August 20, 2019 Articles

Trademark Owners in the World of the GDPR

The GDPR has made it more difficult for trademark owners to enforce their trademark rights.

By Dan Feng Mei and Delphine Knight Brown

The General Data Protection Regulation, commonly referred to as the GDPR, was adopted by the European Union (EU) on April 14, 2016, and went into effect on May 25, 2018. The GDPR is a legal and regulatory framework that is intended to provide enhanced protections for personal data. The GDPR applies to EU member states and to entities outside the EU that offer goods or services to individuals living in the EU and/or monitor the behavior of such individuals within the EU. The penalties for noncompliance with the GDPR’s regime can be as much as 4 percent of an entity’s total worldwide annual sales or €20 million, whichever is greater.

In the year since it has gone into effect, the GDPR has had unintended but nonetheless significant implications for trademark enforcement. It is important for intellectual property lawyers to familiarize themselves with the changes in the trademark enforcement process resulting from the application of the GDPR and to focus on new strategic considerations for trademark enforcement.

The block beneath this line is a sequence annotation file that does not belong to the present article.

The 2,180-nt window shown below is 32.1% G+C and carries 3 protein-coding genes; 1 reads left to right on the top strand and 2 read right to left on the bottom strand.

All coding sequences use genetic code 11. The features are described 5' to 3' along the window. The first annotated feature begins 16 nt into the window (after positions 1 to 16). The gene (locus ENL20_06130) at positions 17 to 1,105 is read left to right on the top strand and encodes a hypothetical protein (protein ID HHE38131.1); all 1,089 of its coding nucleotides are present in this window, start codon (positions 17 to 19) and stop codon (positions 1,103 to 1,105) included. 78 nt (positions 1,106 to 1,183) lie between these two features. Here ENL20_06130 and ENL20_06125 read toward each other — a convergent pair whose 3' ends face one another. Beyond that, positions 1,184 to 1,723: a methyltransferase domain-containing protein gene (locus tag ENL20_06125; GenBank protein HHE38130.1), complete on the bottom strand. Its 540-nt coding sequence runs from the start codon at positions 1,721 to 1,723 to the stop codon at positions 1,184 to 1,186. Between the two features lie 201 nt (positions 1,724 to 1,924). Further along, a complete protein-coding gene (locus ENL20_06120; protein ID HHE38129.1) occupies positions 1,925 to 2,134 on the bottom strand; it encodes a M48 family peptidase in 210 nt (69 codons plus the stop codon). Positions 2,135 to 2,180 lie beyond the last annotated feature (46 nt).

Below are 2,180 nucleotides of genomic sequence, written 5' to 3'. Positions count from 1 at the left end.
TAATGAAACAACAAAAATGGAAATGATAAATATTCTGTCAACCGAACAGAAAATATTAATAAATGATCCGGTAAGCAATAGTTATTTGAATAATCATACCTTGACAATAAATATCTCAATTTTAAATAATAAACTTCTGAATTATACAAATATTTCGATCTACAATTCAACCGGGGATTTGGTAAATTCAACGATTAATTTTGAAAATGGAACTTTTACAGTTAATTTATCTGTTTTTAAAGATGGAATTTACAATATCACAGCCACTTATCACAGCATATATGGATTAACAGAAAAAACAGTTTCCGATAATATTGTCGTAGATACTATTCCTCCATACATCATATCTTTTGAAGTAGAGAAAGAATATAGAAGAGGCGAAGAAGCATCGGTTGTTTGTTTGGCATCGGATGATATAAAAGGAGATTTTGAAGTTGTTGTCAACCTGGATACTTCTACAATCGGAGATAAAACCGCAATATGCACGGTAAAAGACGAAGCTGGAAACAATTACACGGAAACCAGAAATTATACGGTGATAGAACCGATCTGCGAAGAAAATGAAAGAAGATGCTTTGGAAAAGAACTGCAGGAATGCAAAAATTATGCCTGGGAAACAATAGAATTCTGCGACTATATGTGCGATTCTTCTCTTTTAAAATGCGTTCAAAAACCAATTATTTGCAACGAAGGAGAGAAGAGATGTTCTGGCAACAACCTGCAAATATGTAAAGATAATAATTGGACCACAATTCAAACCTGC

WHOIS Shield

In order to enforce a trademark owner’s trademark rights, a trademark owner must identify the infringing entity by collecting and analyzing the infringer’s personal data. The trademark owner may be able to collect relevant information from third parties, such as internet service providers. But not all of the necessary information is publicly available since the GDPR went into effect.